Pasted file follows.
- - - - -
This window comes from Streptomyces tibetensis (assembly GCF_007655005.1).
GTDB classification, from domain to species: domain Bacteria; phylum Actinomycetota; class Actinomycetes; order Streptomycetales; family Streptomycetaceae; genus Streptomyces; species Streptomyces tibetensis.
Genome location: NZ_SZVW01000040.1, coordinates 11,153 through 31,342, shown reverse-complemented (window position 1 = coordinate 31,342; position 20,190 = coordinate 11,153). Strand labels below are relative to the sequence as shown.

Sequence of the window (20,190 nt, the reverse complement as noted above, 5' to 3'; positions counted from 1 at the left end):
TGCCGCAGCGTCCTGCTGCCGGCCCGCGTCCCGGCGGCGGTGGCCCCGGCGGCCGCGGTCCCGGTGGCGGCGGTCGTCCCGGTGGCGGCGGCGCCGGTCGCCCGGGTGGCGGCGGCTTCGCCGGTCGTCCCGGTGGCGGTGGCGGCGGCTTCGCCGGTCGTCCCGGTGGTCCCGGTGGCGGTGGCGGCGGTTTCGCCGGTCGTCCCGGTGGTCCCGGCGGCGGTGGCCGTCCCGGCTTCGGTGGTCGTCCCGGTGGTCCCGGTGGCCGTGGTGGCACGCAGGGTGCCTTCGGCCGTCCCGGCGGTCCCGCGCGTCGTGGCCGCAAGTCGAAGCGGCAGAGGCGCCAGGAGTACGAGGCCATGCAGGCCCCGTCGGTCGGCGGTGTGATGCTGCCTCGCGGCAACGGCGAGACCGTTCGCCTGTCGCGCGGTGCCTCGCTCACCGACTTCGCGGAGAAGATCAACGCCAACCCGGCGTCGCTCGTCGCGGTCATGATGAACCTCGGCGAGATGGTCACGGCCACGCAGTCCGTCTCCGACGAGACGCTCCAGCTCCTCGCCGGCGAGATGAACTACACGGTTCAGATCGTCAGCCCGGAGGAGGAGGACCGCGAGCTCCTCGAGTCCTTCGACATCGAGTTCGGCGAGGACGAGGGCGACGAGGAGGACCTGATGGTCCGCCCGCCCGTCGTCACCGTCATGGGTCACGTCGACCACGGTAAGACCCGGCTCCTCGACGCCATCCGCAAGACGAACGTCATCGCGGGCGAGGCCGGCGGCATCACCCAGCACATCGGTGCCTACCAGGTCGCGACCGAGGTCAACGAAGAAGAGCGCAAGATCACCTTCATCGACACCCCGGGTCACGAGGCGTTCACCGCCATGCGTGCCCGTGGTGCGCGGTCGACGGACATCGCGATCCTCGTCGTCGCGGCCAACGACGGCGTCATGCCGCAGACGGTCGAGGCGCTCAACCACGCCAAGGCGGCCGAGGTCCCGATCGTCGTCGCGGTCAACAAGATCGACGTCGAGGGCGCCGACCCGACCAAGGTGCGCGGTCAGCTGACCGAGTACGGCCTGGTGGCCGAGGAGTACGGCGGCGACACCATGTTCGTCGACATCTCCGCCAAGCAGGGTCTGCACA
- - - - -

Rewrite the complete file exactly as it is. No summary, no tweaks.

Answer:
This window comes from Streptomyces tibetensis (assembly GCF_007655005.1).
GTDB classification, from domain to species: domain Bacteria; phylum Actinomycetota; class Actinomycetes; order Streptomycetales; family Streptomycetaceae; genus Streptomyces; species Streptomyces tibetensis.
Genome location: NZ_SZVW01000040.1, coordinates 11,153 through 31,342, shown reverse-complemented (window position 1 = coordinate 31,342; position 20,190 = coordinate 11,153). Strand labels below are relative to the sequence as shown.

Sequence of the window (20,190 nt, the reverse complement as noted above, 5' to 3'; positions counted from 1 at the left end):
TGCCGCAGCGTCCTGCTGCCGGCCCGCGTCCCGGCGGCGGTGGCCCCGGCGGCCGCGGTCCCGGTGGCGGCGGTCGTCCCGGTGGCGGCGGCGCCGGTCGCCCGGGTGGCGGCGGCTTCGCCGGTCGTCCCGGTGGCGGTGGCGGCGGCTTCGCCGGTCGTCCCGGTGGTCCCGGTGGCGGTGGCGGCGGTTTCGCCGGTCGTCCCGGTGGTCCCGGCGGCGGTGGCCGTCCCGGCTTCGGTGGTCGTCCCGGTGGTCCCGGTGGCCGTGGTGGCACGCAGGGTGCCTTCGGCCGTCCCGGCGGTCCCGCGCGTCGTGGCCGCAAGTCGAAGCGGCAGAGGCGCCAGGAGTACGAGGCCATGCAGGCCCCGTCGGTCGGCGGTGTGATGCTGCCTCGCGGCAACGGCGAGACCGTTCGCCTGTCGCGCGGTGCCTCGCTCACCGACTTCGCGGAGAAGATCAACGCCAACCCGGCGTCGCTCGTCGCGGTCATGATGAACCTCGGCGAGATGGTCACGGCCACGCAGTCCGTCTCCGACGAGACGCTCCAGCTCCTCGCCGGCGAGATGAACTACACGGTTCAGATCGTCAGCCCGGAGGAGGAGGACCGCGAGCTCCTCGAGTCCTTCGACATCGAGTTCGGCGAGGACGAGGGCGACGAGGAGGACCTGATGGTCCGCCCGCCCGTCGTCACCGTCATGGGTCACGTCGACCACGGTAAGACCCGGCTCCTCGACGCCATCCGCAAGACGAACGTCATCGCGGGCGAGGCCGGCGGCATCACCCAGCACATCGGTGCCTACCAGGTCGCGACCGAGGTCAACGAAGAAGAGCGCAAGATCACCTTCATCGACACCCCGGGTCACGAGGCGTTCACCGCCATGCGTGCCCGTGGTGCGCGGTCGACGGACATCGCGATCCTCGTCGTCGCGGCCAACGACGGCGTCATGCCGCAGACGGTCGAGGCGCTCAACCACGCCAAGGCGGCCGAGGTCCCGATCGTCGTCGCGGTCAACAAGATCGACGTCGAGGGCGCCGACCCGACCAAGGTGCGCGGTCAGCTGACCGAGTACGGCCTGGTGGCCGAGGAGTACGGCGGCGACACCATGTTCGTCGACATCTCCGCCAAGCAGGGTCTGCACA